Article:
The Energy Around Us

The element of fire surrounds us in the form of energy use.  Sunlight is the greatest grace our solar system offers us, sustaining all life on earth. Sunlight is a gift of endless abundance, with the plant life of earth converting that energy into forms we can use (Starhawk, p.99).  As endlessly inventive humans, we continue the conversion by creating electricity, powering our lives in ways unimaginable a century ago.

This week we will use sensory awareness (as in September for the element of water) as a spiritual practice. Sensory awareness or “reverential contemplation” is a Unitarian Universalist way to access our first and sixth sources. Through deep breathing, grounding the self, and paying attention, we can increase our connection to the world around us, reminding us we are part of a “great conversation” among all life on earth. It is intended to help develop observational skills and awareness of place. We will focus on the physical energy active around us, the lights and power we use all day.  This practice will focus on indoor electrical use, but could also focus on the natural energy outdoors (in warmer weather!).

Physical Energy Observation

Choose one room in your house, preferably one you spend a fair amount of time in.

Breathe deeply. Feel your feet firmly, yet loosely, planted on the ground. Let your worries and stresses sink down into your feet and into the ground. Breathe deeply.  Stay with this until you feel centred.

With your eyes closed, what does the room feel like? Do any images come to mind? How would you describe the space? What can you smell?  What do you hear?  How do you feel?

Open your eyes. Look around and notice everything in the room that uses electricity. The overhead light. The lamps. The television. The computer. The kettle. The radio. The blender. The radiator.

Now turn each energy user off one by one, starting with the smaller users. Pause after each one. Close your eyes. See if you notice any difference in sound, light, the feel of the room.

Turn off everything you can and stand in the room. How does it feel now? How do you feel?

Turn each energy user back on. Close your eyes and take a couple of deep breaths. Shake out your arms and legs. Open your eyes.

Take a minute to reflect on the experience.

This exercise is adapted from Starhawk’s The Earth Path.

Water Awareness

This week we will focus on running water, developing sensory awareness as a spiritual practice. Sensory awareness or “reverential contemplation” is a Unitarian Universalist way to access our first and sixth sources. Reverential contemplation can lead us to experiences of mystery and wonder and help us connect to the rhythms of nature. Neo-pagans, taoists. naturalists and martial artists may also  develop their sensory awareness as part of their learning process. Through deep breathing, grounding the self, and paying attention, we can increase our connection to the world around us, reminding us we are part of a “great conversation” among all life on earth.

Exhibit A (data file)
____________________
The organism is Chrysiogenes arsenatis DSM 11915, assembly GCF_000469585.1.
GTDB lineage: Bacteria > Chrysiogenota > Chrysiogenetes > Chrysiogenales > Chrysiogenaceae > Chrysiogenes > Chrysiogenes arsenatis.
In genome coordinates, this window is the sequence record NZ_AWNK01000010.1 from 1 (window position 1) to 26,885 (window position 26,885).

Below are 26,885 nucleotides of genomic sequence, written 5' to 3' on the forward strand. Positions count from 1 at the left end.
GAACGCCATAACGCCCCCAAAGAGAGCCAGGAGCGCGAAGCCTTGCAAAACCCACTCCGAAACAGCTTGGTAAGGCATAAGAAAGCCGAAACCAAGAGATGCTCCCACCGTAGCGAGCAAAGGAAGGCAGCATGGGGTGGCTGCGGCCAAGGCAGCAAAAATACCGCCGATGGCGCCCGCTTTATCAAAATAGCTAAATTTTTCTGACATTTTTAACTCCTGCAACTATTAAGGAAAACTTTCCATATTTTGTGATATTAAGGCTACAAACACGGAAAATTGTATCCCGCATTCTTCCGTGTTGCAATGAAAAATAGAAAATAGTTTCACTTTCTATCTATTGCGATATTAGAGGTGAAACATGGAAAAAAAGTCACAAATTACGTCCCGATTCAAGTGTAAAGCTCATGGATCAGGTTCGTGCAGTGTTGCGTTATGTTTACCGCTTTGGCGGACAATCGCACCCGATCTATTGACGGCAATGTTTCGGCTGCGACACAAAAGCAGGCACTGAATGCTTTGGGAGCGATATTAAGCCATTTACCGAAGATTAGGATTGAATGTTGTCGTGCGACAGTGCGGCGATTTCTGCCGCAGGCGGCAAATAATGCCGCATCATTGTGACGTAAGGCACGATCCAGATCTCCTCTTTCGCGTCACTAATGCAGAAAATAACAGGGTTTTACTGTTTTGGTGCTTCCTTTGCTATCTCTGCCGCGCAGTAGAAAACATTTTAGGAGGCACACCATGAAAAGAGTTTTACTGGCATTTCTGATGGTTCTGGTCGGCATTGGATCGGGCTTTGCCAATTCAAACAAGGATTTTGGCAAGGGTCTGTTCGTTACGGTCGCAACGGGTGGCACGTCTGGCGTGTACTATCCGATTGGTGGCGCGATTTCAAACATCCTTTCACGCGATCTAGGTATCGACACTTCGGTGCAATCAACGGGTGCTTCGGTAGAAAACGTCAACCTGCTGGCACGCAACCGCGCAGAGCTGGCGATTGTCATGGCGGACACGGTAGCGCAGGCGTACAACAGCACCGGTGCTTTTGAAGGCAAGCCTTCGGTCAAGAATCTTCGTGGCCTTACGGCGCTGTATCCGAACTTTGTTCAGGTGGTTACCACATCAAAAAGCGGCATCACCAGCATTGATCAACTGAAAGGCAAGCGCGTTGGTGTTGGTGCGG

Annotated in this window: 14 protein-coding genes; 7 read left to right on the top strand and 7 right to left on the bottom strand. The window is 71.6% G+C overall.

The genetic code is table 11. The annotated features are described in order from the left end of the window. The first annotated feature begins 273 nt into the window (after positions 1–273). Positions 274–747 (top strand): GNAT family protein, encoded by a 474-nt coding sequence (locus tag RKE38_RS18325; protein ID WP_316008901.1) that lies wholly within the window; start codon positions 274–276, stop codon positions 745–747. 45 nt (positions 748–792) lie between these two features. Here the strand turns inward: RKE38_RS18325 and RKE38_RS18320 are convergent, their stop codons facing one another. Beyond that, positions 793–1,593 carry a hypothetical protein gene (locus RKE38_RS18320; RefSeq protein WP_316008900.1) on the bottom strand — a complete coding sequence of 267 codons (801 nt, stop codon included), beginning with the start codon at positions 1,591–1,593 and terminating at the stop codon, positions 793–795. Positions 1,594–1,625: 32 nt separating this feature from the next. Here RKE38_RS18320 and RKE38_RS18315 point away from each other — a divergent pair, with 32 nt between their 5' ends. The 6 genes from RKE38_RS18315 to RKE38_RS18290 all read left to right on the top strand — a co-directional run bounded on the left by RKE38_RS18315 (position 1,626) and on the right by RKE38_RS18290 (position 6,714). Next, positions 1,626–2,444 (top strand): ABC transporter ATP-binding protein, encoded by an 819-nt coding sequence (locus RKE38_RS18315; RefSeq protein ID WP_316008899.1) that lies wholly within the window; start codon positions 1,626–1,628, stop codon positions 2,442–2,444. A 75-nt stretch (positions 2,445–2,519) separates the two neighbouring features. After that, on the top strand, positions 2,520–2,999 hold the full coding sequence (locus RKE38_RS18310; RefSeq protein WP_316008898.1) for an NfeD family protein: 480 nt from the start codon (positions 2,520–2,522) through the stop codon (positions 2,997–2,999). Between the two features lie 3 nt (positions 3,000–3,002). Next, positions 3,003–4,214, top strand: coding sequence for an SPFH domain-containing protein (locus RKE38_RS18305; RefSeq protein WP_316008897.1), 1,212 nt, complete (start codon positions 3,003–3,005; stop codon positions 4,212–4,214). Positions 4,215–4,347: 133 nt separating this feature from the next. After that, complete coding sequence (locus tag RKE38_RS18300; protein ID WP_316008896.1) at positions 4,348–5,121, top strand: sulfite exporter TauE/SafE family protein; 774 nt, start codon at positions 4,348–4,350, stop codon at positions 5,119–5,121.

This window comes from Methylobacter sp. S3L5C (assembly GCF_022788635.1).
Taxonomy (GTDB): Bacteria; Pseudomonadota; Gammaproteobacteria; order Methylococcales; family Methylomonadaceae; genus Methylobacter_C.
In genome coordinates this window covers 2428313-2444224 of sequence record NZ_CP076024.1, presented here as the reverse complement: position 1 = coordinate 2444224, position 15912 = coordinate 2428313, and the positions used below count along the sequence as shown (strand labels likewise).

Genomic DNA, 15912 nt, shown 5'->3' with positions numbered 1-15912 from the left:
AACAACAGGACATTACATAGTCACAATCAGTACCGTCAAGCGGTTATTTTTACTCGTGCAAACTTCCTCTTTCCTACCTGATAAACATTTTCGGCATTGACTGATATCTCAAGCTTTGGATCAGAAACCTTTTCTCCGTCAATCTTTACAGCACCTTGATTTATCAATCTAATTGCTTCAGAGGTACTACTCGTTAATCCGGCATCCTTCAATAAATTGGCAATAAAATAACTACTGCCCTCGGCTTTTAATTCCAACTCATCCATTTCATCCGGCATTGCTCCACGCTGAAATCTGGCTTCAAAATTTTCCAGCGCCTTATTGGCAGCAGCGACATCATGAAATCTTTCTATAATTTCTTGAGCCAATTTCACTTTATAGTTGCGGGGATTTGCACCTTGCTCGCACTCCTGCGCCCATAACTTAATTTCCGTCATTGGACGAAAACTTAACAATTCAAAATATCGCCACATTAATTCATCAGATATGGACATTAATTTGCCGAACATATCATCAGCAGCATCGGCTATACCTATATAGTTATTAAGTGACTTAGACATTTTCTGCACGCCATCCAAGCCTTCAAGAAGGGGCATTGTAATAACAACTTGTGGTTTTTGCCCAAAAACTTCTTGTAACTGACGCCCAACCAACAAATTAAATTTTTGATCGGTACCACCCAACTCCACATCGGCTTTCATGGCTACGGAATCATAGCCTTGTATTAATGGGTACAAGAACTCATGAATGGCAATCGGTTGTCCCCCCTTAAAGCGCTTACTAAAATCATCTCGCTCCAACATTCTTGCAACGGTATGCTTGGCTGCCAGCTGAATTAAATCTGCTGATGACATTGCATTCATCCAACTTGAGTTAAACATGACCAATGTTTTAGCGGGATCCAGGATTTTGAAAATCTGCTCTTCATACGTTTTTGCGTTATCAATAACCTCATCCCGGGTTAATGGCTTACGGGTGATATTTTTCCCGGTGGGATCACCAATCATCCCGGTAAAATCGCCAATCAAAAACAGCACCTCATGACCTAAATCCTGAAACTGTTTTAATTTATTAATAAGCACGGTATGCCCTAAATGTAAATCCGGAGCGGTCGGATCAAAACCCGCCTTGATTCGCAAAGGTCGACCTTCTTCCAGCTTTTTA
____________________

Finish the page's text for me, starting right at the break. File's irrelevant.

Flowing Water

Find a source of running water, seek out a trickling stream or rushing river or go sit by Lake Ontario. If you can’t get outside, use a water fountain (I found one at a second hand store for a few dollars), or stand by the sink as you are filling it to do the dishes.

Breathe deeply. Feel your feet firmly, yet loosely, planted on the ground. Let your worries and stresses sink down into your feet and into the ground. Listen to the sounds of life around you. Breathe deeply.

Focus your eyes and ears on the water. Watch its movement and form. Notice the shapes and patterns that it makes, where it runs fast and where it slows down. Look at how it pools and puddles. Breathe in. What does the water smell like?

If outside, notice the way the patterns of movement form and reflect the shapes the land. The visible motion is only the surface layer, there is more complex motion below.  What can the surface tell you about the depths? Notice how the light plays off the water, changing as the water changes.

If you are inside, be aware of the sounds the water makes at different depths, as it touches different materials like metal or ceramic. Change the pressure, notice what happens to the motion of water as the flow increases or decreases.

After five minutes, breathe deeply and look away from the water.  Take a minute to reflect on your experience of flowing water.

Water in Motion exercise adapted from Starhawk’s The Earth Path

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